Agencies are conducting a series of pilot programs to improve the oversight and processing of grants, contracts, loans and other spending data.
The test programs are part of how the Government Accountability and Transparency (GAT) Board is implementing three broad-based recommendations.
President Barack Obama created the GAT Board in June 2011 in an executive order. Just last week, the President announced Richard Ginman, the director of Defense Department procurement policy, will be the chairman of the board. In that role, he replaced Earl Devaney, who retired on Dec. 31.
“[T] he GATB has been working closely with the Recovery Accountability and Transparency Board, which established a new benchmark for how we should collect, display and oversee federal spending data under the Recovery Act through Recovery.gov and its innovative Recovery Operations Center,” wrote Danny Werfel, the Office of Management and Budget’s controller, in a blog post Monday. “Together with the Recovery Board, federal agencies, OMB and others, the GATB is a critical driver of continued progress in our forthcoming efforts to make federal spending data more complete, more transparent, and more reliable.”
Agencies testing tools
The board made three recommendations to Obama in December, and since then have been implementing each one of them on a pilot basis.
For instance, the Defense Department and the Department of Health and Human Services are conducting an interagency review of how best to standardize spending data.
“This review involves formulating recommendations for standardizing grant and contract-award data elements and is under consideration by the Federal Acquisition Regulatory Council and the Council on Financial Assistance Reform,” the board wrote in a report to the President. “DoD is implementing a set of data standards for contracts as well as a contract number index standard for improving data integrity. HHS identified standard data elements for grants that may be adaptable to this data standardization effort.”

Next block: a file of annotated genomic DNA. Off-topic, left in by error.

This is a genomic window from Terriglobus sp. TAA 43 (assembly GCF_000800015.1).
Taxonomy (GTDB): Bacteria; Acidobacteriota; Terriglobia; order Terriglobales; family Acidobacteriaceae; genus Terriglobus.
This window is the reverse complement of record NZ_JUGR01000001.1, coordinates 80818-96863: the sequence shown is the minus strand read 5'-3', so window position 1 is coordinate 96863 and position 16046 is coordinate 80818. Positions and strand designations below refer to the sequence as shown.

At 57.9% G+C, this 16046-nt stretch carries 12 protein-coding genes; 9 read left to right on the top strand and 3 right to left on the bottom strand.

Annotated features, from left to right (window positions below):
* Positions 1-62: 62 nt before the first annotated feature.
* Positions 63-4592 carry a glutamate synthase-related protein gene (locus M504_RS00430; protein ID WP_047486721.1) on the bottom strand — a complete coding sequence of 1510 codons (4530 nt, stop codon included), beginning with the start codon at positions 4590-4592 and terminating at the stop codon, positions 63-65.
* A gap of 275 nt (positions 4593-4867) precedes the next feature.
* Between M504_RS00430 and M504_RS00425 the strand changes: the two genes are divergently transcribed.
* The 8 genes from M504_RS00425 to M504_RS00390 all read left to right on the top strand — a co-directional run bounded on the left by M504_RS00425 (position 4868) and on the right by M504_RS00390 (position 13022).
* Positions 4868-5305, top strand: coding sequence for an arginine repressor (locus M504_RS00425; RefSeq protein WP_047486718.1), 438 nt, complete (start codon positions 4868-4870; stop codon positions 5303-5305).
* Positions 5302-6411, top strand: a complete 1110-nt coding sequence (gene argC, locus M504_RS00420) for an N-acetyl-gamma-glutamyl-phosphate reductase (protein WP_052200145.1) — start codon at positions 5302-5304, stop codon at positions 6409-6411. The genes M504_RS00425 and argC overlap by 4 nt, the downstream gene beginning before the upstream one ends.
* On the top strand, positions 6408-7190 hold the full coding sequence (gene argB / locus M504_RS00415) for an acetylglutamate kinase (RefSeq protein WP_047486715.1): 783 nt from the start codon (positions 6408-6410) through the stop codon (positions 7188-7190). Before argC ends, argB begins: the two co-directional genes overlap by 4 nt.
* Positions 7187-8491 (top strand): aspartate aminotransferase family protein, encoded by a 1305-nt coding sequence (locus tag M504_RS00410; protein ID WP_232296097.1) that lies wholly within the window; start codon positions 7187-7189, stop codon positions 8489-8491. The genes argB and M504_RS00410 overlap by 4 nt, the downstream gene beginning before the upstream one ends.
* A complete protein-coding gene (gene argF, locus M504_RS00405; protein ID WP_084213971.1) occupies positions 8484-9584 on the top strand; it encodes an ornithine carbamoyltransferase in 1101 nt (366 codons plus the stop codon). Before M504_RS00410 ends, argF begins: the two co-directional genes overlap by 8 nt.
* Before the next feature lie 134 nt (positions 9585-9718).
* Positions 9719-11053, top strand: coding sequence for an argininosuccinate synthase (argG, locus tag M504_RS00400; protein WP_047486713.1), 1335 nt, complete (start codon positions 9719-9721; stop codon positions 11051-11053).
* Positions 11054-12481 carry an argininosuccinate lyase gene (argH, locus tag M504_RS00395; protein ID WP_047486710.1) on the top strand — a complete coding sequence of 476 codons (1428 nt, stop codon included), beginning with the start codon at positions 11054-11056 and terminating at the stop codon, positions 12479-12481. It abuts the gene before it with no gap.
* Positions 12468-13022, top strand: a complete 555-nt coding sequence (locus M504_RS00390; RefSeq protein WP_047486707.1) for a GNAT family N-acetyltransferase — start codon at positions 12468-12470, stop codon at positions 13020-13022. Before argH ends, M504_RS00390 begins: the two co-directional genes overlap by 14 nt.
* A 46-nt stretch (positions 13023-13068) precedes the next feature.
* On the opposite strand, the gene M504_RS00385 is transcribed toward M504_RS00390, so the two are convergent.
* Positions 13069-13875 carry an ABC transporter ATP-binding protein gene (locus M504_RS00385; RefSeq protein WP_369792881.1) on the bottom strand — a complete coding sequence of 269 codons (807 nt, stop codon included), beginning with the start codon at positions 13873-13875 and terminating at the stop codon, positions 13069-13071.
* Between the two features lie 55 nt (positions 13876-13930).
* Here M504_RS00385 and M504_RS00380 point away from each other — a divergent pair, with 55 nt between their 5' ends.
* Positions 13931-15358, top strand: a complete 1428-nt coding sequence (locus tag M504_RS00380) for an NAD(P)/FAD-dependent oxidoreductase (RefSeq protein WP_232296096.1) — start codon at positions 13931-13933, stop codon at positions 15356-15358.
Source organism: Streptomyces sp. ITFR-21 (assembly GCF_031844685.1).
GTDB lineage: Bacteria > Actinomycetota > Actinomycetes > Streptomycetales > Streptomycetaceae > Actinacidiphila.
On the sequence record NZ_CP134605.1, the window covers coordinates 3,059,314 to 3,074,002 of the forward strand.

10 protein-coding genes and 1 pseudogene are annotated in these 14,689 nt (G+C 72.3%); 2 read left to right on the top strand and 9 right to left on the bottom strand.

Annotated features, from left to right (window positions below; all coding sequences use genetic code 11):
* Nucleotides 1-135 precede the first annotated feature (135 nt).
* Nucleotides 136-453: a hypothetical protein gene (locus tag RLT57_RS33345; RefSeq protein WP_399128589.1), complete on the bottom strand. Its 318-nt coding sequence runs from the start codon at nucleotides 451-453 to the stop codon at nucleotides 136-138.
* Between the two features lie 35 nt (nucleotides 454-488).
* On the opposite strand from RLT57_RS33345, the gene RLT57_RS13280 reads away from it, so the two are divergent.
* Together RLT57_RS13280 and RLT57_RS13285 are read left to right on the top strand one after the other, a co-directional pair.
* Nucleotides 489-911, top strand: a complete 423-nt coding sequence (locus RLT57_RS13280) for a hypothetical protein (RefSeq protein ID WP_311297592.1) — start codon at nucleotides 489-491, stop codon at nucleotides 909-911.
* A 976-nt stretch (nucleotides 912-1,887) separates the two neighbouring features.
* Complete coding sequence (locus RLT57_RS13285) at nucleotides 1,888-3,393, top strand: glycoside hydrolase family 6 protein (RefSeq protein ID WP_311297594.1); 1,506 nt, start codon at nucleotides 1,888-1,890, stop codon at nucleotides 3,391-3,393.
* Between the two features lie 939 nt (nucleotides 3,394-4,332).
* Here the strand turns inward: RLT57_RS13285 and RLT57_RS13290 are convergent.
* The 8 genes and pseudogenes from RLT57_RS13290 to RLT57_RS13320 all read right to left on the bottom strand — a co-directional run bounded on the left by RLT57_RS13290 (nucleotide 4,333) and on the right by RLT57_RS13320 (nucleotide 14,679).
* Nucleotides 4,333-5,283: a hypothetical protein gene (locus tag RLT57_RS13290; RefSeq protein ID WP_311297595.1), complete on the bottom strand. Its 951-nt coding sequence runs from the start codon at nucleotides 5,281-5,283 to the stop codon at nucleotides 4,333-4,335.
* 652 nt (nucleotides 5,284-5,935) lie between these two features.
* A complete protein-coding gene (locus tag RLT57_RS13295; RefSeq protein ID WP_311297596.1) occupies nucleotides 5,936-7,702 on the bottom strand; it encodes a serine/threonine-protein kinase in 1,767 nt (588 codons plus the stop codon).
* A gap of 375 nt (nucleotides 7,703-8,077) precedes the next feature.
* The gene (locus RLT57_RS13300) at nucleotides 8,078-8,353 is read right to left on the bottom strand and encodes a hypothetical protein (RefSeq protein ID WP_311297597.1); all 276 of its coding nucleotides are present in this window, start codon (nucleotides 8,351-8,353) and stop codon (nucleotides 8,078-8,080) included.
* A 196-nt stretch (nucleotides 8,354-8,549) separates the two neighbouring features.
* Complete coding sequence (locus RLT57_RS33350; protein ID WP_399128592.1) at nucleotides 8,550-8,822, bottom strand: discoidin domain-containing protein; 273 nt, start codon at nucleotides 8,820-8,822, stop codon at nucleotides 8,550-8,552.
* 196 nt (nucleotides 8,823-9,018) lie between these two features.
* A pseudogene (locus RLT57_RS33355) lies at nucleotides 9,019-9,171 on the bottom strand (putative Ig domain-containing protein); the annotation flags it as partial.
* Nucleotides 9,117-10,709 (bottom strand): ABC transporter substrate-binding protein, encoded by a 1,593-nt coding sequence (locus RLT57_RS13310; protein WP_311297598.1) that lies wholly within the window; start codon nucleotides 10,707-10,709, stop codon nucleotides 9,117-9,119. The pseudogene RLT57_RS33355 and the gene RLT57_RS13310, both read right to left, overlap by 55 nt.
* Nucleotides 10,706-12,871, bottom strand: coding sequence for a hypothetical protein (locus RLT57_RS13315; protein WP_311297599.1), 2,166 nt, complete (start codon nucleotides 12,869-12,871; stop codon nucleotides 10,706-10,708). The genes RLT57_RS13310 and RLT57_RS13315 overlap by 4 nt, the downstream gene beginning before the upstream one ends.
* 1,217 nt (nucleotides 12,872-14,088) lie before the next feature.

Another set of pilots is giving agency inspector generals access to the Recovery Operations Center and FederalAccountability.gov systems to evaluate risk and prevent and detect waste, fraud and abuse.
IGs also are testing the Recovery Board’s FastAlert tool, which gives them immediate access to review data on potential awardees.
“Any searches submitted by application users that appear to match those in FastAlert receive additional internal research conducted by ROC analysts before transmitting the information to the requestor,” the board stated.
OMB aims for transparency
Along with these ongoing pilots, OMB and agencies are preparing other tests.
Werfel said OMB is developing a new Statement of Spending. The administration hopes it will make information about where and how agencies spend money more transparent as part of their annual audited financial statements.
“We will be piloting this new statement with a number of agencies in their financial reports that will be submitted in November of this year,” he said.
The Recovery Board also is working with the Treasury Department to include an universal award identification (UAID) number in its payment system.
The board stated the UAID would ensure uniformity and consistency of data, enable more efficient reviews and audits and improve transparency.
“The Recovery Board will engage with Treasury along with OMB to provide agencies and recipients of funds the ability to link Treasury payments to specific awards,” the board stated. “The Recovery Board will also work to develop an implementation strategy and high-level design for a central repository.”
The GAT Board expects the results of these pilots later this summer and will submit another report to the President in December.
Francis Rose is the host of In Depth, which airs weekdays from 8-10 a.m. on 1500 AM in the Washington, D.C. metro area and online everywhere. Francis has covered all three branches of the federal government as a broadcast journalist since 1998. He joined Federal News Radio in 2006, and launched In Depth in 2008 as a daily show focused on connecting federal executives to the information they need to do their jobs better.